The Way of Hinduism

Better than ritual practice [abhyasa]

is knowledge [jnana, or gnosis

Better than knowledge [jnana]

is concentration [dhyana, or zen]

Better than concentration [dhyana] is renunciation of the reward of all action,

from which directly issues Peace.

(Bhagavad Gita 12:12)


  [What is money 

    but the representation of 

    the reward of action?]

Running after that cur, money,

I have forgotten you, O Lord.

What a shame!

I have time only for making money,

not for you.

 How can a dog who loves rotten meat

relish nectar?

(Basavanna, Vachana 313)

The person who sheds all longing

and moves without concern,

free from the sense of "I" and "mine" --

he attains peace.

(Bhagavad Gita 2:71)

This world suffers bondage from all action

save that which is done

for the sake of vajna [sacrifice, selfless giving].

To this end, O Kaunteya,

perform action without possession.

(Bhagavad Gita 3:9)

The righteous persons

who eat the remnants of vajna [selfless giving]

are freed from all sin [debt].

(Bhagavad Gita 3:13)

Just as, with attachment, the unenlightened perform all actions, O Bharata, even so, but unattached, should enlightened persons act,

with a desire for the welfare of humanity.

(Bhagavad Gita 3:25)

Cast all thy acts on Me.

With thy mind fixed on the indwelling Atman [literally Spirit],

and without any thought of reward or sense of "mine",

shake off thy fever and fight!

 (Bhagavad Gita 3:30)


A person of yoga obtains everlasting peace 
by abandoning the rewards of action.
The person ignorant of yoga,
selfishly attached to reward,
remains bound.
(Bhagavad Gita 5:12) 

As for those who worship Me,
thinking on Me alone and nothing else,
ever attached to Me,
I bear the burden

of getting them what they need.

 -- God (Bhagavad Gita 9:22)

Those who desire their actions to bring reward
worship the gods here;
for in this world of men
the rewards of actions are quickly obtainable. 

(Bhagavad Gita 4:22)


He who finds happiness only within,
rest only within,
light only within,
that yogi, having become One with Nature,

attains Oneness with Brahman

(Bhagavad Gita 5:24)

Expecting nothing,

holding his mind and body in check,

abandoning every possession,

and going through action only in the body,
he incurs no stain.

Content with whatever chance may bring, 
rid of the pairs of opposites,

free from ill will,
even-minded in success and failure,
he is not bound,
though he acts.

(Bhagavad Gita 9:21-22)


Yajnavalkya [addressing his wife]:

"Maitreyi, I am resolved to renounce the world and begin the life of renunciation.  I wish therefore to divide my property between you and  my other wife, Katyayani."

Maitreyi: "My lord, if this whole earth belonged to me, with all its wealth, should I through its possession attain immortality?"

"No.  Your life would be like that of the rich.  None can possibly hope to attain immortality through wealth."

"Then what need have I of wealth?  Please, my lord, tell me what you know about the way to immortality."

(Brihadaranyaka Upanishad 2.4.1-3)

Who is same to enemy and friend,
who regards alike respect and disrespect,
cold and heat, pleasure and pain,
who is free from possession,
who weighs in equal scale blame and praise,
who is silent, content with whatever his lot,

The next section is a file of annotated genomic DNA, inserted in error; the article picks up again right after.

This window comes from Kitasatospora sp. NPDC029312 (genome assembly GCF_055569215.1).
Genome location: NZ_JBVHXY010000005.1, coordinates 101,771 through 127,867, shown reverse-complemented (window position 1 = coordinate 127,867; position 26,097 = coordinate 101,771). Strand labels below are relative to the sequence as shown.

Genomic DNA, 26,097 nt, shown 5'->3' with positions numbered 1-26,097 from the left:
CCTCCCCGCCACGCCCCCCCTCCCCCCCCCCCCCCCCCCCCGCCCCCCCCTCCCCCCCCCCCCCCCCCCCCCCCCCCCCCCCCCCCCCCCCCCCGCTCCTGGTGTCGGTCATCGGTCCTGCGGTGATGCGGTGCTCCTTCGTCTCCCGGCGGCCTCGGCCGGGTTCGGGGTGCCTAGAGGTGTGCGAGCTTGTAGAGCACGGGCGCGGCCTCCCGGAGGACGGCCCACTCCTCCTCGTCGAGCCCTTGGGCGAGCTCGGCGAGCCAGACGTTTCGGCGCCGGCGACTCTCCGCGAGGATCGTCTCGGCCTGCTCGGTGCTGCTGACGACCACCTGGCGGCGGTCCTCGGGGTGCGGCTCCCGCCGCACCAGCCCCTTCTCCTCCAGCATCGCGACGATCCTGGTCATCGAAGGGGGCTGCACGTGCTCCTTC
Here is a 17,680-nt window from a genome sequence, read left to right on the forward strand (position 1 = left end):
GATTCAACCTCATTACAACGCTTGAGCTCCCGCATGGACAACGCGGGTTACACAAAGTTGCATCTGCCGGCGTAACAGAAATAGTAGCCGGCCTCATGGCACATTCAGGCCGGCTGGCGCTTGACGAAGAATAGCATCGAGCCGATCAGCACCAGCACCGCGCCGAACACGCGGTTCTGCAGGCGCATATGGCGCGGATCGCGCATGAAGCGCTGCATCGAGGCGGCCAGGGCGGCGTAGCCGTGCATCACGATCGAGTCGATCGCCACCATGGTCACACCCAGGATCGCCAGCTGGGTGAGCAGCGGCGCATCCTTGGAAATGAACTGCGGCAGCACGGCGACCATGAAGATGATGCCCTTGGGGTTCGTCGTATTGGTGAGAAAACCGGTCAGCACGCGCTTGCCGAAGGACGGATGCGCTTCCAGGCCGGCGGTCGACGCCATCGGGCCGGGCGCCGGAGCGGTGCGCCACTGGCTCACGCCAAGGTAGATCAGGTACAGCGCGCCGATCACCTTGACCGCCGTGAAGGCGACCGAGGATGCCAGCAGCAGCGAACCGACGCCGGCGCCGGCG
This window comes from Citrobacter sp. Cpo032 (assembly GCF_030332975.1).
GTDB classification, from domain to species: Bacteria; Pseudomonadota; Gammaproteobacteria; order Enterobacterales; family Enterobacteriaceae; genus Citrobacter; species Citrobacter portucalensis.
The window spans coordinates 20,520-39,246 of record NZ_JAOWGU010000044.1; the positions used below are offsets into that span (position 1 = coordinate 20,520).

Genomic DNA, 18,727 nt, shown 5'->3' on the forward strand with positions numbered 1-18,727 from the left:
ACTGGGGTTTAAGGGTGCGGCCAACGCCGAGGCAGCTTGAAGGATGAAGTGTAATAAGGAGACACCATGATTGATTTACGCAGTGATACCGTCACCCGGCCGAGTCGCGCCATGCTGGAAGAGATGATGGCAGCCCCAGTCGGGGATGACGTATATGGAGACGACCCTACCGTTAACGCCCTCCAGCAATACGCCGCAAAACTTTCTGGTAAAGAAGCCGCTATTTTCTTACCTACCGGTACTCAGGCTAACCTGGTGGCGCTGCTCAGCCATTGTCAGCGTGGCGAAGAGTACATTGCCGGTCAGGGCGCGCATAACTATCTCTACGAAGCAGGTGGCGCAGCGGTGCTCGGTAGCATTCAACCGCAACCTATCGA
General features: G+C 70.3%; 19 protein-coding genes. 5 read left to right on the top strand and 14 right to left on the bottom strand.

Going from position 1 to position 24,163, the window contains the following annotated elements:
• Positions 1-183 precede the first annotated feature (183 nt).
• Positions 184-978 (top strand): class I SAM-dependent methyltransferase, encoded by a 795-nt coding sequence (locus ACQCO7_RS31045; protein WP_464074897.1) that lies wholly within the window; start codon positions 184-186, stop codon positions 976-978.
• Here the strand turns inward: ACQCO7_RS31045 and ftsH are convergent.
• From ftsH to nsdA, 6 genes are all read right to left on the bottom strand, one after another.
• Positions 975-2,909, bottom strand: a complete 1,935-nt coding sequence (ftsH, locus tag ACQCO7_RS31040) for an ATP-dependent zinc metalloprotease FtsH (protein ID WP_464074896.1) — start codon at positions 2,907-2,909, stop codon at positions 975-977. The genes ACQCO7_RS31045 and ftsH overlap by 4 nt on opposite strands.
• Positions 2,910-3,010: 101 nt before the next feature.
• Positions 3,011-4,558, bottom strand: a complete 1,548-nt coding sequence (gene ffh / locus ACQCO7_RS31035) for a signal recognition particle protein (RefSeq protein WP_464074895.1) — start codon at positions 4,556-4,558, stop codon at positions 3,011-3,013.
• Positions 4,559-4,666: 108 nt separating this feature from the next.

who owns no home, who is of steady mind –
that devotee of Mine is dear to Me.

(Bhagavad Gita 12:18-19)


The yogi who is filled
with the contentment of wisdom
and descriminative knowledge,
who is firm as a rock,
who has mastered his senses,
and to whom a clod of dirt, a stone and gold are the same,
is possessed of yoga.

He excels who regards alike
the boon companion, the friend, the enemy, the stranger,
the mediator, the alien and the ally,
as also the saint and the sinner.

Let the yogi constantly apply his thought to Atman, remaining alone in a secluded place,

his mind and body under control,
rid of desires and possessions.

(Bhagavad Gita 6:8-10)

The offering of vajna [selfless giving] is Brahman. 
The oblatioin is Brahman. 
It is offereed by Brahman
in the fire that is Brahman. 
Thus he whose mind is fixed
on acts dedicated to Brahman
must needs pass on to Brahman.

(Bhagavad Gita 4:24)

Where he holds no greater gain
than that which he has gained,
and where, securely seated,
he is not shaken by any calamity, however great.

(Bhagavad Gita 6:22)

He who sees Me everywhere and everything in Me,
never vanishes from Me nor I from him. 
The yogi, anchored in Unity,
worships Me abiding in all beings
lives and moves in me,
no matter how he live and move. 
He who, by likening himself with others,
senses pleasure and pain
equally for all as for himself
is deemed to be the highest yogi, O Arjuna.

(Bhagavad Gita 6:29-32)

He alone is reality.  Wherefore, renouncing all vain appearances, rejoice in Him.  Covet no man’s wealth.
(Isha Upanishad)

Fools dwelling in darkness,

but thinking themselves wise and erudite,

go round and round, by various tortuous paths,

like the blind led by the blind.

The Hereafter never reveals itself
to a person devoid of discrimination,

heedless and perplexed by the delusion of wealth.

"This world alone exists," he thinks,
"and there is no other."

Again and again he comes under my sway.

  --Yama, Lord of Death (Katha Upanishad, Part 1, Chptr 2:6)

 Krishna, renouncer of all rewards,
owner of nothing,
owner of all 
 (painting by Parama)
Shiva sitting in his Temple called Nature

  A sadhu at the Ganges